Veena Das


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Asian History | Philosophy of Language | Social and Cultural Anthropology


Textures of the Ordinary: Doing Anthropology After Wittgenstein is an exploration of everyday life in which anthropology finds a companionship with philosophy. Based on two decades of ethnographic work among low-income urban families in India, Das shows how the notion of texture allows her to align her ethnography with stunning anthropological moments in Wittgenstein and Cavell as well as in literary texts from India. Das poses a compelling question – how might we speak of a human form of life when the very idea of the human has been put into question? The response to this question, Das argues, does not lie in some foundational idea of the universal as that of human nature but in a close attention to the diverse ways in which the natural and the social mutually absorb each other within overlapping forms of life.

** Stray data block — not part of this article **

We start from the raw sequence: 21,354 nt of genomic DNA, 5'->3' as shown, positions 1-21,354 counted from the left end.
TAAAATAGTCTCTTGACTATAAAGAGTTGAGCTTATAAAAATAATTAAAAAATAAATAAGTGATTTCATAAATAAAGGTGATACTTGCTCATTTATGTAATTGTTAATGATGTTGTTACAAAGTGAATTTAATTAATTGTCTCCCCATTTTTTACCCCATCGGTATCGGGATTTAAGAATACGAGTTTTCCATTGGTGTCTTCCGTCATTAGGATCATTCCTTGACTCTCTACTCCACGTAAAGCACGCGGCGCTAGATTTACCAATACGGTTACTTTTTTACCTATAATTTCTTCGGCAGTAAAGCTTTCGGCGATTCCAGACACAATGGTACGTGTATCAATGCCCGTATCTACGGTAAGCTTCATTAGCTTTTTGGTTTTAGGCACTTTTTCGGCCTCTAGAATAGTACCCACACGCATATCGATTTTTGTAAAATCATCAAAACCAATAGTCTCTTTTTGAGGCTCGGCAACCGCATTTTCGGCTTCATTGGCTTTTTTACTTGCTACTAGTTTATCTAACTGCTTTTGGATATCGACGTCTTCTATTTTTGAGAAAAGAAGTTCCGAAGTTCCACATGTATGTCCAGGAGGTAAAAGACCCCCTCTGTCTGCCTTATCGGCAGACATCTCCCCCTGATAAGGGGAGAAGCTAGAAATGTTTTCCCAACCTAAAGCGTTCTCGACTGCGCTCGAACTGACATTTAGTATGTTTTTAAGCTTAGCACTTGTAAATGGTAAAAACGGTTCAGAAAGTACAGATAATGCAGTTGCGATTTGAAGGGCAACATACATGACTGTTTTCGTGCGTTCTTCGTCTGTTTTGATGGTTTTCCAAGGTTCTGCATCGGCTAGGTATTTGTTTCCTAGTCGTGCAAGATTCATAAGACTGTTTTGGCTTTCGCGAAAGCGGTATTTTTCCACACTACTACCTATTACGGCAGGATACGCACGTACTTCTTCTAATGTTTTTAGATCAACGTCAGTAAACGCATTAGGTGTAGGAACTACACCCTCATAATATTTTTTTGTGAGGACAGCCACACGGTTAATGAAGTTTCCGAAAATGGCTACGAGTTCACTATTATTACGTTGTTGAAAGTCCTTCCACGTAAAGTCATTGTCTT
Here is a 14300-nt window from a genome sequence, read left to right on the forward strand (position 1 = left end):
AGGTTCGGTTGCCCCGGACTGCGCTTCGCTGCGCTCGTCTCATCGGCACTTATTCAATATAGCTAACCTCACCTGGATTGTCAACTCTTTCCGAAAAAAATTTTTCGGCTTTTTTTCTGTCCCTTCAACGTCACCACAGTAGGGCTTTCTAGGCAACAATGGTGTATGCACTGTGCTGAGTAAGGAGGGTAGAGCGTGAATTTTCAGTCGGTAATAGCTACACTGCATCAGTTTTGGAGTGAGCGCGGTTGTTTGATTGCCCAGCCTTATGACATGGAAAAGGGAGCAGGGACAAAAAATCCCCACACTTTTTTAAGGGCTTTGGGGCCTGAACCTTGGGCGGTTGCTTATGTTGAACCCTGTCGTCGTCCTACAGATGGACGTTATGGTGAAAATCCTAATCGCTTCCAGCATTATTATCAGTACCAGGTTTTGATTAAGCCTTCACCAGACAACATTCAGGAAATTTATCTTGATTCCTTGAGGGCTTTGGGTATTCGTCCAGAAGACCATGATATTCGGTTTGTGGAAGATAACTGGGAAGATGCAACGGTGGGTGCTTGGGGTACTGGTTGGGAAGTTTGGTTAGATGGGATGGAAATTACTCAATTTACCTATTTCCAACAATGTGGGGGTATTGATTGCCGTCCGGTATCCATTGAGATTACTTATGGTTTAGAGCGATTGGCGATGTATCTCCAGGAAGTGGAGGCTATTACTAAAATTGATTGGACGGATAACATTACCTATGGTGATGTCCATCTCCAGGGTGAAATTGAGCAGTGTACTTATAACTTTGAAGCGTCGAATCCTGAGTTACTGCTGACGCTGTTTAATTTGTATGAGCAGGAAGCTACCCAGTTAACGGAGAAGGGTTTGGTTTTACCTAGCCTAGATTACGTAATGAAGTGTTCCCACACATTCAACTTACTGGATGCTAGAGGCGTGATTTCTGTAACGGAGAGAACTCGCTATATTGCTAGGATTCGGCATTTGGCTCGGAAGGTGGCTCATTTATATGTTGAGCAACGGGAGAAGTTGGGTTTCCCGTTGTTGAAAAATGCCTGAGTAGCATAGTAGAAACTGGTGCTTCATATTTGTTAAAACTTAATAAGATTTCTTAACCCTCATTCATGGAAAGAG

There are four themes developed in the book. First, Das shows that a new mode of doing anthropology after Wittgenstein does not consist in taking over a new set of terms such as forms of life, language games, or private language from Wittgenstein’s philosophy. Instead, what is proposed is a method for learning to see what eludes us in the everyday precisely because it is before our eyes Second, the book shows how ordinary, domestic reality is impaired not only by catastrophic events but also by the repetitive and corrosive soft knife of everyday violence and deprivation. Skepticism toward the world appears here not as a cognitive stance toward the stability of reality but as experiential threat that cannot be expelled from the everyday or extinguished once and for all. The book advances a view of ordinary ethics as attentiveness to the other, and the ability of small acts of care to stand up to horrific violence. Finally, the book also presents a picture of thinking in which concepts and experience are shown to be mutually vulnerable and ethnography is treated as intimately connected to autobiography as a form of reflection emanating from the impersonal regions of the self.



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